"It's also, though, somewhat complicated by the fact that the UK-EU Brexit negotiations are not yet complete and on some areas of the negotiation I think finalisation will be contingent on those outcomes", Parker said.
In response to questions about the likelihood of returning to a pre-1972 arrangement, where New Zealand had unlimited access to the UK market, Clarke said the UK "shared an ambition to liberalise tariffs as much as possible", and said it would be a "whole piece negotiation".
Parker would not give a time frame on how long negotiations would take.
He said he believed that the non-controversial elements of the negotiations could be dealt with "pretty swiftly", but more contentious issues would be dependent on the UK-EU negotiations.
National's Trade spokesperson Todd McClay said the government must secure a comprehensive agreement without any trade restrictions.
"Crucially, for a deal to be judged a success, it must be equal to our Closer Economic Relations (CER) Trade Agreement with Australia, and include unrestricted trade in agriculture products especially unencumbered access from New Zealand lamb and butter to the UK market.
"The Government should model the NZ UK FTA on the CER agreement with Australia, our most comprehensive agreement to date, and it should include free movement of people", he said.
McClay said this was especially important, given the stalled negotiations between New Zealand and the EU.
Australia keen for trade deal with UK
Free trade talks with the UK will officially begin later this month, as Australia desperately seeks closer relationships with nations beyond China.
Trade Minister Simon Birmingham announced the official start of the talks, which come after years of preliminary manoeuvring between the countries.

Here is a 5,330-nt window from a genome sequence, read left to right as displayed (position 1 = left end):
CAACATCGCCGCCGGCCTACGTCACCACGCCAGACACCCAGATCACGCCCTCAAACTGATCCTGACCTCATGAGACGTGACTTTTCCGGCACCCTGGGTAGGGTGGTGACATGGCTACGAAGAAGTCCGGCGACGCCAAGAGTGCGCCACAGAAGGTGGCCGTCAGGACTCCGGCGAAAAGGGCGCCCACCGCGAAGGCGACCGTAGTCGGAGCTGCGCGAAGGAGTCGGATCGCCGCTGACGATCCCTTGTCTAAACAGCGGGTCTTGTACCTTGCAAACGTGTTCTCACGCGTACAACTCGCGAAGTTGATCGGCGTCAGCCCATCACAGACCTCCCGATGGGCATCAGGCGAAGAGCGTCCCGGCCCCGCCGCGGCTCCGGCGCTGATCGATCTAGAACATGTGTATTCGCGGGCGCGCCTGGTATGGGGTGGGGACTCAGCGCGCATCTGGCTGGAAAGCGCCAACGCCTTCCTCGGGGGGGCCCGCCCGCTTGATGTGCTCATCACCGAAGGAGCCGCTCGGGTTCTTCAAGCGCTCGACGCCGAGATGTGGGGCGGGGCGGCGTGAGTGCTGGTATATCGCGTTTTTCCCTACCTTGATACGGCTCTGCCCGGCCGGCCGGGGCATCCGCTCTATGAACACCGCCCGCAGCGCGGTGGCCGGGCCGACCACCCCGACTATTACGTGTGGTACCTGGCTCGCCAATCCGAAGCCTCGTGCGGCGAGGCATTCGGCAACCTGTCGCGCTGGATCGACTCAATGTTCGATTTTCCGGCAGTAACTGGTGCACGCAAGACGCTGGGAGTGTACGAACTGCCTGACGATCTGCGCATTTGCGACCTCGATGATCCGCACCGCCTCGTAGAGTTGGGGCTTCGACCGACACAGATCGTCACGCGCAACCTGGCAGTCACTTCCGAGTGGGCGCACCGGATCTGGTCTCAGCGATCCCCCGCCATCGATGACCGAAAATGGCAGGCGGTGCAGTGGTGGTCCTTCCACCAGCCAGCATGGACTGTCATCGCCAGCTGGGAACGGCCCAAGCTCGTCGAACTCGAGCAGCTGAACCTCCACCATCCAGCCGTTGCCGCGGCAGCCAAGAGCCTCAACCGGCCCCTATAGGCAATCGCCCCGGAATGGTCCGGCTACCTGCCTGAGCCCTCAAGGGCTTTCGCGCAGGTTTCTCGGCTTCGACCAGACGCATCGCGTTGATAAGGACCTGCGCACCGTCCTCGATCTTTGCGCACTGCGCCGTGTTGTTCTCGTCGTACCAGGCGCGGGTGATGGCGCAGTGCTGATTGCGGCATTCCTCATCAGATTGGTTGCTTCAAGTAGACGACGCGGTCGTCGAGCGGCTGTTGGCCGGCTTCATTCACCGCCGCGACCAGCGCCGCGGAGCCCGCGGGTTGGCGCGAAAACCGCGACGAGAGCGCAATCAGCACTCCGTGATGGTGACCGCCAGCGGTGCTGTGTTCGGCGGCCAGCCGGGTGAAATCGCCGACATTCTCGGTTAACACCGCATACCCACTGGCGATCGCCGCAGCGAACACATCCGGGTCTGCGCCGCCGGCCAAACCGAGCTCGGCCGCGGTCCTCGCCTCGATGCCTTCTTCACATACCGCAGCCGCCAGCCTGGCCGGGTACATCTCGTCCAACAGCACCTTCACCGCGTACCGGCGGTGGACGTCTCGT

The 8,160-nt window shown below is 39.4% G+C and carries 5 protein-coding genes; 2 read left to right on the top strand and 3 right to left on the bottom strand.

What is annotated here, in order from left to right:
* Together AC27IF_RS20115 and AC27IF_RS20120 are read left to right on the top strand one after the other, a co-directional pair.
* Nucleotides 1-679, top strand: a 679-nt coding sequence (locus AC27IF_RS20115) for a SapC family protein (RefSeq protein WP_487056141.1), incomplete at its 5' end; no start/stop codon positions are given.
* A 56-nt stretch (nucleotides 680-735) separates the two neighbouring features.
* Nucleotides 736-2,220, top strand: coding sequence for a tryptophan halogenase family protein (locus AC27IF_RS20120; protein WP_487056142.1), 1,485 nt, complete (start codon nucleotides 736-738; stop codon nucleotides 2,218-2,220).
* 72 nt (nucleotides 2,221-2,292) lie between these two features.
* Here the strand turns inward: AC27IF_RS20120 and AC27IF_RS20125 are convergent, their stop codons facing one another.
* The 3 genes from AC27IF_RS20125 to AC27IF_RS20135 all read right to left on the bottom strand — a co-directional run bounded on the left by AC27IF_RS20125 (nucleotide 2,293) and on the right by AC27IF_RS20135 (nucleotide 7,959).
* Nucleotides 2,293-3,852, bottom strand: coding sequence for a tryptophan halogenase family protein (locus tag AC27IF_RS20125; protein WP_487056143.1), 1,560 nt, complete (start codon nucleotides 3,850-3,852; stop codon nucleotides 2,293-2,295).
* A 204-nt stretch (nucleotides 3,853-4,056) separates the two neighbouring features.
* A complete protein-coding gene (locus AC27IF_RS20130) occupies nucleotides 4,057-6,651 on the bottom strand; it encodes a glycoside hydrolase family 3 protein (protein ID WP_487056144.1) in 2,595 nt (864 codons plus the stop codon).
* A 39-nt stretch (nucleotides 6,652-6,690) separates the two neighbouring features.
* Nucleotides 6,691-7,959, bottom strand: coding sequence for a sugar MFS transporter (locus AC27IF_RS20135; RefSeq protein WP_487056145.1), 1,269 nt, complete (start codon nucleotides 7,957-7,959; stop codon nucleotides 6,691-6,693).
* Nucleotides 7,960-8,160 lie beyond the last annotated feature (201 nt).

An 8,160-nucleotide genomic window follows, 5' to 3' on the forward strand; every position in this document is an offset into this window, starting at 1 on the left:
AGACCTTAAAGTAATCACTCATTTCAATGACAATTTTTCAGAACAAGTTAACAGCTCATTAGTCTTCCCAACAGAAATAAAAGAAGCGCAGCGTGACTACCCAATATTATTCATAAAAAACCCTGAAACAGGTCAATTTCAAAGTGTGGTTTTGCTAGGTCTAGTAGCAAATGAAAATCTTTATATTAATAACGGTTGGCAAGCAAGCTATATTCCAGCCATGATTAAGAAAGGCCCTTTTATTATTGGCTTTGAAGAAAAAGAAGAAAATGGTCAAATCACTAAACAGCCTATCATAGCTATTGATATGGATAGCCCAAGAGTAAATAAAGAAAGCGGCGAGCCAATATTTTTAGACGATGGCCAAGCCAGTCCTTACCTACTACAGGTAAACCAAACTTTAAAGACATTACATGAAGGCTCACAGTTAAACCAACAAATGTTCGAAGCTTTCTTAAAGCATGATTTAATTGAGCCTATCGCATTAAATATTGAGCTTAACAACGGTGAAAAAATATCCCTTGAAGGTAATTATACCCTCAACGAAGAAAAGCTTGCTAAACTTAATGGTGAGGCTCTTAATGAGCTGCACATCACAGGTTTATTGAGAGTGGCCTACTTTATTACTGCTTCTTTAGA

Birmingham has long hoped Australia would be among the first countries to secure a trade deal with the UK, but had to wait for Brexit before official negotiations could begin.
The government hopes it can finalise a deal within the year, which would be much faster than the years typically taken to reach an agreement.
"Australia will be looking to secure better market access for goods exports, especially in agriculture, and high standard rules for digital trade and investment to expand our already deep economic relationship," Birmingham told the National Press Club.
Even if Australia secures a deal with the UK, its value will pale in comparison to Australia's exports to China, which were worth almost $A150 billion ($NZ159.8b) last year.
In recent weeks, China has imposed crippling tariffs on Australian barley, banned some beef exporters and urged its students against studying in Australia.
Australian exports to the UK were worth more than $A15 billion last year, up $10 billion on the previous year, thanks almost entirely to record UK spending on Australian gold, amid Brexit and fears over geopolitical tensions.
The UK was Australia's second-largest trading partner almost five decades ago. It's now Australia's 12th-largest trading partner.
"UK consumers turned away from Australian produce when high tariffs and low quotas were imposed as a result of their membership of the EU," Birmingham said.
"Brexit now presents new opportunities for our two nations."
- RNZ / ABC